plane has deviated from its flight plan. Presidential
authority is not required until a plane is to be shot
down. But, on 11 September, no decision to start
launching planes was taken until 9.40am, eighty minutes
after air controllers first knew that Flight 11 had
been hijacked and fifty minutes after the first plane
had struck the North Tower.

'By law, the fighters should have been up at around
8.15. If they had, all the hijacked planes might have
been diverted and shot down.'

Vidal asks why Bush, as Commander-in-Chief, stayed in a
Florida classroom as news of the attacks broke: 'The
behaviour of President Bush on 11 September certainly
gives rise to not unnatural suspicions.' He also
attacks the 'nonchalance' of General Richard B Myers,
acting Joint Chief of Staff, in failing to respond
until the planes had crashed into the twin towers.

Asking whether these failures to act expeditiously were
down to conspiracy, coincidence or error, Vidal notes
that incompetence would usually lead to reprimands for
those responsible, writing that 'It is interesting how
often in our history, when disaster strikes,
incompetence is considered a better alibi than ....
Well, yes, there are worse things.'

Vidal draws comparisons with another 'day of infamy' in
American history, writing that 'The truth about Pearl
Harbour is obscured to this day. But it has been much
studied. 11 September, it is plain, is never going to
be investigated if Bush has anything to say about it.'
He quotes CNN reports that Bush personally asked Senate
Majority Leader Tom Daschle to limit Congressional
investigation of the day itself, ostensibly on grounds
of not diverting resources from the anti-terror

Vidal calls bin Laden an 'Islamic zealot' and 'evil
doer' but argues that 'war' cannot be waged on the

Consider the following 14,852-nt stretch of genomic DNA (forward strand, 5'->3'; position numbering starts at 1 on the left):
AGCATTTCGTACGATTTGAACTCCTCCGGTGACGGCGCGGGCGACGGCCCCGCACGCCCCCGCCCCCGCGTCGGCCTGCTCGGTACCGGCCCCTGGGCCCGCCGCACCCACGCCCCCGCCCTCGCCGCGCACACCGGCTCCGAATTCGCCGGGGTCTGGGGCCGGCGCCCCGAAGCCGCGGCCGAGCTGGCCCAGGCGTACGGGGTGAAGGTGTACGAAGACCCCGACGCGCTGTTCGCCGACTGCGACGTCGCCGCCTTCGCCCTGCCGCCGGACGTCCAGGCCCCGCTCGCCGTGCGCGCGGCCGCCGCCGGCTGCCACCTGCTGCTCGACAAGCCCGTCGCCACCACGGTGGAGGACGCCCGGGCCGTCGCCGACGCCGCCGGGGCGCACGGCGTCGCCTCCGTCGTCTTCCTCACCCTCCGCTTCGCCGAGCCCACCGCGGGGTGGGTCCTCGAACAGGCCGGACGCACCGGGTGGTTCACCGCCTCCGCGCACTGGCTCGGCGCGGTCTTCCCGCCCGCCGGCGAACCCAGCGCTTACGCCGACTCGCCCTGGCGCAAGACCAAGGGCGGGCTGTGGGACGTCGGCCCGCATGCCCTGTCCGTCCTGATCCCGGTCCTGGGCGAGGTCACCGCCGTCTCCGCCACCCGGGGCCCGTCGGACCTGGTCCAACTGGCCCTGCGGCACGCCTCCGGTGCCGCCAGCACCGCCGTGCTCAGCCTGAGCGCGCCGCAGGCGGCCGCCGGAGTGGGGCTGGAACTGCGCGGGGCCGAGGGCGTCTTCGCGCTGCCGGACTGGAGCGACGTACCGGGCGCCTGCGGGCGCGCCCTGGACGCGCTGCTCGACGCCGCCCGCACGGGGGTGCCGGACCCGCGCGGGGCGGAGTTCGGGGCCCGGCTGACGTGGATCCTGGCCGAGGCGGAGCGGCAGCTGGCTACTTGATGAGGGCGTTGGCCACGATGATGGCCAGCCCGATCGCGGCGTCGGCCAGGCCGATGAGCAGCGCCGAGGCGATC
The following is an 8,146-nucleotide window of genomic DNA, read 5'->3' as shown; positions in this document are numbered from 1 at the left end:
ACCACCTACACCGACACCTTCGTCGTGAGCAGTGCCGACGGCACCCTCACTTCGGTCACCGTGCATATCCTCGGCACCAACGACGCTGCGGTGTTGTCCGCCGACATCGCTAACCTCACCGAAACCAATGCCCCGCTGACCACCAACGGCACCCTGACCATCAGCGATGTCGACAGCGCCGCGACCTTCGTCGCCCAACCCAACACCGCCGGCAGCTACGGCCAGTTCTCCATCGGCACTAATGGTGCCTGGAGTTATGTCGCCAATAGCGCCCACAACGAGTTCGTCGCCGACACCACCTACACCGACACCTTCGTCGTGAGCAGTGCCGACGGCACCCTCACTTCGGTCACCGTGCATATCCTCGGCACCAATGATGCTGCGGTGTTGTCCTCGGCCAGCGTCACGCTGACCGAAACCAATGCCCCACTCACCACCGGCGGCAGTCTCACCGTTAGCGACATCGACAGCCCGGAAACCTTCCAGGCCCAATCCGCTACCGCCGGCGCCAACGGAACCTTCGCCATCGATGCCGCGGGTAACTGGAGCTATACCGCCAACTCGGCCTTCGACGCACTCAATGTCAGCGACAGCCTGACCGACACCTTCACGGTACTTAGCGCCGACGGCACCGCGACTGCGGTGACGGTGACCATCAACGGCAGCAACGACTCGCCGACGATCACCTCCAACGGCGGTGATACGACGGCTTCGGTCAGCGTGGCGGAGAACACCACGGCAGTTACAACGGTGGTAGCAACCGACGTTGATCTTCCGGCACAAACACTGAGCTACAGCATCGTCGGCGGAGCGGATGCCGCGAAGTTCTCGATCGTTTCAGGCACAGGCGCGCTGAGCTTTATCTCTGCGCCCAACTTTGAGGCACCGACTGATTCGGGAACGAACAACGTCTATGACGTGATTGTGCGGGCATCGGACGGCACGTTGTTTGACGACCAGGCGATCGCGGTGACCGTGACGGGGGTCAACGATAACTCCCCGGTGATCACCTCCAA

abstraction of 'terrorism'. He says that 'Every nation
knows how - if it has the means and will - to protect
itself from thugs of the sort that brought us 9/11 ...
You put a price on their heads and hunt them down. In
recent years, Italy has been doing that with the
Sicilian Mafia; and no-one has suggested bombing

Vidal also highlights the role of American and
Pakistani intelligence in creating the fundamentalist
terrorist threat: 'Apparently, Pakistan did do it - or
some of it' but with American support. "From 1979, the
largest covert operation in the history of the CIA was
launched in response to the Soviet invasion of
Afghanistan ... the CIA covertly trained and sponsored
these warriors.'

Vidal also quotes the highly respected defence journal
Jane's Defence Weekly on how this support for Islamic
fundamentalism continued after the emergence of bin
Laden: 'In 1988, with US knowledge, bin Laden created
Al-Qaeda (The Base); a conglomerate of
quasi-independent Islamic terrorist cells spread across
26 or so countries. Washington turned a blind eye to

Vidal, 77, and internationally renowned for his
award-winning novels and plays, has long been a
ferocious, and often isolated, critic of the Bush
administration at home and abroad. He now lives in
Italy. In Vidal's most recent book, The Last Empire, he
argued that 'Americans have no idea of the extent of
their government's mischief ... the number of military
strikes we have made unprovoked, against other
countries, since 1947 is more than 250.'